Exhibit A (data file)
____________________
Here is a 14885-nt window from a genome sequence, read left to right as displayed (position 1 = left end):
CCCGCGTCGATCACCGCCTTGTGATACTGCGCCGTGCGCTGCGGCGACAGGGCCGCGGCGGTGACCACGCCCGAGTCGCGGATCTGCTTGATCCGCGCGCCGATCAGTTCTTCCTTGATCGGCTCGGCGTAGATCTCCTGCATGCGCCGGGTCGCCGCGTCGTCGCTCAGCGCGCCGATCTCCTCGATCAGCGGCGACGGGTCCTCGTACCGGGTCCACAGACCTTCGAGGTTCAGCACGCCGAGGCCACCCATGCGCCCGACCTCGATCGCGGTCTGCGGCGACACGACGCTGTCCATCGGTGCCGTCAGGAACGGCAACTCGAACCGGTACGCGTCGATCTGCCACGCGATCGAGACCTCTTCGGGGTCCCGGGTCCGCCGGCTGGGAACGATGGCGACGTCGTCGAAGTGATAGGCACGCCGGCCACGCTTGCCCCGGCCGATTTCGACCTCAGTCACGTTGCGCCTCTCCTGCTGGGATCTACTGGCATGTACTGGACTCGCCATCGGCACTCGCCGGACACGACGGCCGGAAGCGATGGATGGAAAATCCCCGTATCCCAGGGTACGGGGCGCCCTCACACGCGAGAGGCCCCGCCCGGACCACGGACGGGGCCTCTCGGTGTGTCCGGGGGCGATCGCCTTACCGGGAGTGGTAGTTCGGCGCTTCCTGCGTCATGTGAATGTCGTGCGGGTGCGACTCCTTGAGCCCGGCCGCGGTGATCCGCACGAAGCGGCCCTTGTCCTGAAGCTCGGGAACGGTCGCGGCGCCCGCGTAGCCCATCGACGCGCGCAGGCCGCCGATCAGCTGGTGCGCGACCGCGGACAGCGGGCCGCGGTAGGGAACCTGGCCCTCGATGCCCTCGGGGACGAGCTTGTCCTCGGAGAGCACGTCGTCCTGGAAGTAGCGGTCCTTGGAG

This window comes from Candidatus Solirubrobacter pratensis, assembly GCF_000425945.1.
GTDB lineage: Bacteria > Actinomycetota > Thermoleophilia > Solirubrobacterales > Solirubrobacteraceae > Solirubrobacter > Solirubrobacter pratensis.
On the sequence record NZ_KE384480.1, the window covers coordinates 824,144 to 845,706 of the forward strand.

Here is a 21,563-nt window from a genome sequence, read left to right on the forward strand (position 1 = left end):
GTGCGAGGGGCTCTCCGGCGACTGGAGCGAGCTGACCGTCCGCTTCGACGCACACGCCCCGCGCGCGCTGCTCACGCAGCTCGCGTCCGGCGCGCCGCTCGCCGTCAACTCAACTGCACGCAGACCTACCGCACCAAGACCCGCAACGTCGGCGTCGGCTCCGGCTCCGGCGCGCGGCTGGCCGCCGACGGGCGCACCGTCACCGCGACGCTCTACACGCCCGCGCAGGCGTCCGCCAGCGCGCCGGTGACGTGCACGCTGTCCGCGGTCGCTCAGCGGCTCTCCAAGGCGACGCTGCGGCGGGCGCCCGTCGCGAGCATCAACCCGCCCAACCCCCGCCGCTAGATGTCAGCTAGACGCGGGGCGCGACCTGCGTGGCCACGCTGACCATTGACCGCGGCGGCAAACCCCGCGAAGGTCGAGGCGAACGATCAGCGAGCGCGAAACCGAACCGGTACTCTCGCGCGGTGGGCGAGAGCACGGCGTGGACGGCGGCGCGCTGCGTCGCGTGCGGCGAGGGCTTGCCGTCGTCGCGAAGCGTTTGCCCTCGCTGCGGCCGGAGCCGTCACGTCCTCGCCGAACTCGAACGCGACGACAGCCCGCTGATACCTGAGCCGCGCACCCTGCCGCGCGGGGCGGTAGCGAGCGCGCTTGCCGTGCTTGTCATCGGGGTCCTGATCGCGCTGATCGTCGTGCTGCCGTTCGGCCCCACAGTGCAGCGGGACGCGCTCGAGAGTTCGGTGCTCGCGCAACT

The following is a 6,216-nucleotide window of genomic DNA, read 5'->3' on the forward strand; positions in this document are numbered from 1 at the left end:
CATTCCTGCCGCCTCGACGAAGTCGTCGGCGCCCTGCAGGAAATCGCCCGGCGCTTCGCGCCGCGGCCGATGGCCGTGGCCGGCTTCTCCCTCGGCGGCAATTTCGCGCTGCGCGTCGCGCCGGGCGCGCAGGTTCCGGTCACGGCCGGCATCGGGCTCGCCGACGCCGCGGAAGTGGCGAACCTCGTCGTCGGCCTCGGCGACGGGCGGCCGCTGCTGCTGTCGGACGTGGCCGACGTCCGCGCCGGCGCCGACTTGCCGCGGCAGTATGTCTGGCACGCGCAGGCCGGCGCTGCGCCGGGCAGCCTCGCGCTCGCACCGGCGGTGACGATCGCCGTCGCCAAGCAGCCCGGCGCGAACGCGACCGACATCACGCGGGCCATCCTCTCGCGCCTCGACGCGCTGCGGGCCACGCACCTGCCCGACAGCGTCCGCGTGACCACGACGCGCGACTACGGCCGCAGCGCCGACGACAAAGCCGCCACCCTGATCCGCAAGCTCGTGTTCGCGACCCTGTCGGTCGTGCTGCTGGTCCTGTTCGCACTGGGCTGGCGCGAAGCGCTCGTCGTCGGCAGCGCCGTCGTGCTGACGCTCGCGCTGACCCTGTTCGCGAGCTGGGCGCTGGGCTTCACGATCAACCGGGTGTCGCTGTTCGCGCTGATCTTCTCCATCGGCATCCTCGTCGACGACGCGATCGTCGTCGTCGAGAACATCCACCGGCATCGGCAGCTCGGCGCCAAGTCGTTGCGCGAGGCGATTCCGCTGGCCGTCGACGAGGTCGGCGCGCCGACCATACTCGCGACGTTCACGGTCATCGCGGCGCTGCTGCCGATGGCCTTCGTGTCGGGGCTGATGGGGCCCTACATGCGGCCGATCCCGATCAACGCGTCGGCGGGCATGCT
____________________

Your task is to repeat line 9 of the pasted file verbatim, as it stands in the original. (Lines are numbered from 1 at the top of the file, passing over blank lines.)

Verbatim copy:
CATTCCTGCCGCCTCGACGAAGTCGTCGGCGCCCTGCAGGAAATCGCCCGGCGCTTCGCGCCGCGGCCGATGGCCGTGGCCGGCTTCTCCCTCGGCGGCAATTTCGCGCTGCGCGTCGCGCCGGGCGCGCAGGTTCCGGTCACGGCCGGCATCGGGCTCGCCGACGCCGCGGAAGTGGCGAACCTCGTCGTCGGCCTCGGCGACGGGCGGCCGCTGCTGCTGTCGGACGTGGCCGACGTCCGCGCCGGCGCCGACTTGCCGCGGCAGTATGTCTGGCACGCGCAGGCCGGCGCTGCGCCGGGCAGCCTCGCGCTCGCACCGGCGGTGACGATCGCCGTCGCCAAGCAGCCCGGCGCGAACGCGACCGACATCACGCGGGCCATCCTCTCGCGCCTCGACGCGCTGCGGGCCACGCACCTGCCCGACAGCGTCCGCGTGACCACGACGCGCGACTACGGCCGCAGCGCCGACGACAAAGCCGCCACCCTGATCCGCAAGCTCGTGTTCGCGACCCTGTCGGTCGTGCTGCTGGTCCTGTTCGCACTGGGCTGGCGCGAAGCGCTCGTCGTCGGCAGCGCCGTCGTGCTGACGCTCGCGCTGACCCTGTTCGCGAGCTGGGCGCTGGGCTTCACGATCAACCGGGTGTCGCTGTTCGCGCTGATCTTCTCCATCGGCATCCTCGTCGACGACGCGATCGTCGTCGTCGAGAACATCCACCGGCATCGGCAGCTCGGCGCCAAGTCGTTGCGCGAGGCGATTCCGCTGGCCGTCGACGAGGTCGGCGCGCCGACCATACTCGCGACGTTCACGGTCATCGCGGCGCTGCTGCCGATGGCCTTCGTGTCGGGGCTGATGGGGCCCTACATGCGGCCGATCCCGATCAACGCGTCGGCGGGCATGCT